The Weight Bias Against Women in the Workforce Is Real – and It’s Getting Worse
“Pat, you think I eat too much?” Ginni Rometty asked her boss Pat O’Brien at IBM, more than 30 years ago.
O’Brien was talking to Rometty about her weight, exhorting her to get in “good physical shape” if she wanted to become a high-level executive. Rometty recounts she’d been “chubby” as a little girl. “Gaining and losing weight was a cycle” she was all too familiar with.
But it was the first time her appearance had come up as an obstacle to her career aspirations — though it didn’t stop her. Rometty went on to become the first female CEO of IBM, in its 100-year history.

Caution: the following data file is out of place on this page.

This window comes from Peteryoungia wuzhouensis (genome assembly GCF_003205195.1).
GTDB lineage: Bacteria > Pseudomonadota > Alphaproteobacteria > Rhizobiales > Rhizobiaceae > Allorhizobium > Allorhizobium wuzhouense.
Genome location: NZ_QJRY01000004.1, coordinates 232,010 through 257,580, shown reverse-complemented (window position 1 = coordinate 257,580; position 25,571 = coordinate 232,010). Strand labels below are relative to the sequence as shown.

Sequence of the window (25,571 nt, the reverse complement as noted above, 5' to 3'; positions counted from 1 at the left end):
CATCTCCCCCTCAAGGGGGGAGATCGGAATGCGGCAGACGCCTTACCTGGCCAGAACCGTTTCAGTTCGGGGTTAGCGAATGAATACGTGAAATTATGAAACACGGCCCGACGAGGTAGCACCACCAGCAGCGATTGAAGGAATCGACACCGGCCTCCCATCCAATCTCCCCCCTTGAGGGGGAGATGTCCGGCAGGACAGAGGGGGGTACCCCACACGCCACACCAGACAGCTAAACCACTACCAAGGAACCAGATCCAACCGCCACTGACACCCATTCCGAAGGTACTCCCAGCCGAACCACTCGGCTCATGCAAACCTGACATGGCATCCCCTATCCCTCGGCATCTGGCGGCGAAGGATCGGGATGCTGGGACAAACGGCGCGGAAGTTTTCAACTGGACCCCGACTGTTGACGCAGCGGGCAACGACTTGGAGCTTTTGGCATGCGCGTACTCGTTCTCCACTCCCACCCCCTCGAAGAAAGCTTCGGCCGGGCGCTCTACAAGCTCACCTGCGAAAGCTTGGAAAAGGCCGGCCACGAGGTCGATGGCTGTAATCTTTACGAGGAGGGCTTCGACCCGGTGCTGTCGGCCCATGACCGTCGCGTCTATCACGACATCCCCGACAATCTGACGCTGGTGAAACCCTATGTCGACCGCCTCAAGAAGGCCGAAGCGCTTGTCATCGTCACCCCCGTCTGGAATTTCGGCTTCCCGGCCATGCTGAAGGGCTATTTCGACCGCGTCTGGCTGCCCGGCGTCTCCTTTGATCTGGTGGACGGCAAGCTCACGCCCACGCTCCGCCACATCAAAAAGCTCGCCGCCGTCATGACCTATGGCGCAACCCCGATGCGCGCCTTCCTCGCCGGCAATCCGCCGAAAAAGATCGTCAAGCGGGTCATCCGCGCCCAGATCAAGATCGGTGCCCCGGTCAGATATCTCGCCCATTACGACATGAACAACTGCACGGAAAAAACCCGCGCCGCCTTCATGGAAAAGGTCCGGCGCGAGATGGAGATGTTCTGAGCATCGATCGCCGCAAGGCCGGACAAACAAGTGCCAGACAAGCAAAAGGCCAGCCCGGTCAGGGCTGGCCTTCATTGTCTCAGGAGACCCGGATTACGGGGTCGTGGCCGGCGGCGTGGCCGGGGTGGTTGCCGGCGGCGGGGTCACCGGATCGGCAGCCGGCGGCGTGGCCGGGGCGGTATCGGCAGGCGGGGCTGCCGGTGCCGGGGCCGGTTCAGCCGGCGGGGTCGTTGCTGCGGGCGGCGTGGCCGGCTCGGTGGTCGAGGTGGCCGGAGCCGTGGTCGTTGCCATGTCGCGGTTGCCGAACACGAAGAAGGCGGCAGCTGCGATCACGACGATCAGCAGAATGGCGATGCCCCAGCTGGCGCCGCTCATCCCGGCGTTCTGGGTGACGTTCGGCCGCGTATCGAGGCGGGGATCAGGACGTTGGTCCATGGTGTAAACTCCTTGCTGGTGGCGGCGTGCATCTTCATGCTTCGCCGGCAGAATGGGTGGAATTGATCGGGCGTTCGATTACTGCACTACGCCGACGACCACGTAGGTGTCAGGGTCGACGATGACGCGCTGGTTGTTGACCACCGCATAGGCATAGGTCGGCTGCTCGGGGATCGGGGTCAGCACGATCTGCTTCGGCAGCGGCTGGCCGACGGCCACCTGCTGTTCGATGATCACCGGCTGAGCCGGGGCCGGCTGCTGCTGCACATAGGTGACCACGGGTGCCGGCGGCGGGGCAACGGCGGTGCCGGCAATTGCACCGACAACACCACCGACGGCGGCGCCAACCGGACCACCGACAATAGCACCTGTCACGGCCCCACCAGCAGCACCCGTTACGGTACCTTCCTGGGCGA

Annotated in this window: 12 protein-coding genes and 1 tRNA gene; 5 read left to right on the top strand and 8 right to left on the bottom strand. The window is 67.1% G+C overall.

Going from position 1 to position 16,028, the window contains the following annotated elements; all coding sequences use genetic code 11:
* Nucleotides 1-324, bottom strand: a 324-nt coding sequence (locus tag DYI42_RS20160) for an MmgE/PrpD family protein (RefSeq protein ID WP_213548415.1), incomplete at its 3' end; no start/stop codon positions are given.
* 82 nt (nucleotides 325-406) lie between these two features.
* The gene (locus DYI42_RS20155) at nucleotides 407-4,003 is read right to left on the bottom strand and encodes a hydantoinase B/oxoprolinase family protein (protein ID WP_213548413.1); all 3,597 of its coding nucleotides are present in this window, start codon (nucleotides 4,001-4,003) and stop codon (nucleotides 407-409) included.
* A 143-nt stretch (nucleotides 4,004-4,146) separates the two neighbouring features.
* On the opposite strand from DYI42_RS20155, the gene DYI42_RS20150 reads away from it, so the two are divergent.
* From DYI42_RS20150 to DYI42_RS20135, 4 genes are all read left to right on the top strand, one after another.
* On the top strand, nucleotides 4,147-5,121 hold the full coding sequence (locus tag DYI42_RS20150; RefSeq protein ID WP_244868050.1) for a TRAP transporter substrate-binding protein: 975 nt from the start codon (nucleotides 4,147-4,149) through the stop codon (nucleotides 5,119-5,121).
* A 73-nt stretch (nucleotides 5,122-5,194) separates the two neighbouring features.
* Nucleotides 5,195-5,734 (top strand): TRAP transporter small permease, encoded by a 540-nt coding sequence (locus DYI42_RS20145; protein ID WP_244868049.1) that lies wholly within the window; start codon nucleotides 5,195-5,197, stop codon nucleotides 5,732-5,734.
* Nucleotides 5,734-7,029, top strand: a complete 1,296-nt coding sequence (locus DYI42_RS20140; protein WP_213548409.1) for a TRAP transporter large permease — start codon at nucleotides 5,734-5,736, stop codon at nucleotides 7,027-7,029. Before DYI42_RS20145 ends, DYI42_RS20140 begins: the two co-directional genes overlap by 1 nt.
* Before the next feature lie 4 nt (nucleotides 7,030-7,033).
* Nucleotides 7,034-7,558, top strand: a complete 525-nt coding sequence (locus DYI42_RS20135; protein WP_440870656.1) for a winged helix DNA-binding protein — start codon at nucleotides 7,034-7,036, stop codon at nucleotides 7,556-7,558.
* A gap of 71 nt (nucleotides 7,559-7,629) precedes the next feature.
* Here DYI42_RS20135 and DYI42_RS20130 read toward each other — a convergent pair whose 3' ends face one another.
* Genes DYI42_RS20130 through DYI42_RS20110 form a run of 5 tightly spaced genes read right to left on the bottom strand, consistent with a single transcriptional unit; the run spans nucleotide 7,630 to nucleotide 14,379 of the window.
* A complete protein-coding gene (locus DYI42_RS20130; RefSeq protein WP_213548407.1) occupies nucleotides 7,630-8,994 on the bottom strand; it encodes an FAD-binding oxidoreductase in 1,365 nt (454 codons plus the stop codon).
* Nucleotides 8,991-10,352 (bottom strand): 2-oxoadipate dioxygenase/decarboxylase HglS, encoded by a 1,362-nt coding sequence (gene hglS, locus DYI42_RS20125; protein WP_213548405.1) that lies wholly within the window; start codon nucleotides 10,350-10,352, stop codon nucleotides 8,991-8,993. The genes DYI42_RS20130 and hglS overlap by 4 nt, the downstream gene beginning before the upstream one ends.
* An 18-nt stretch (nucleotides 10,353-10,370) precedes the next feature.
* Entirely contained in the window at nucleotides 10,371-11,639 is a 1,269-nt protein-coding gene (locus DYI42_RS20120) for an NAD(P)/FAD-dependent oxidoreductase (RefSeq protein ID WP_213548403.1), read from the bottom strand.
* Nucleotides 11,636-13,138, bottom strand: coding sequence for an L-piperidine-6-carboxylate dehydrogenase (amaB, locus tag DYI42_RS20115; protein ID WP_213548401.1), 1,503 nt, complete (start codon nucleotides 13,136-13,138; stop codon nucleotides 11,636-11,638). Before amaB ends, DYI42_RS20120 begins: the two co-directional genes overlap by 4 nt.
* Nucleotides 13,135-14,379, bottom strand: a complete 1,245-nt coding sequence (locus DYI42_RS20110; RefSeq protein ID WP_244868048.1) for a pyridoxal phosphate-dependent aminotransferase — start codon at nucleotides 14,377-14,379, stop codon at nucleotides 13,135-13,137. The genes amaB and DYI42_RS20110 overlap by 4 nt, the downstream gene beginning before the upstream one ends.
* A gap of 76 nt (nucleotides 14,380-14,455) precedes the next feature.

She recounts this incident in her memoir “Good Power,” released last month. She actually gained weight after that conversation, so her weight didn’t hinder her own career. But Rometty acknowledges that women are judged more harshly than men on appearance in the workplace, and she laments that nothing has changed.
Indeed, study after study over decades has shown that the workplace can impose an unfair weight penalty on women who are seen as overweight or obese.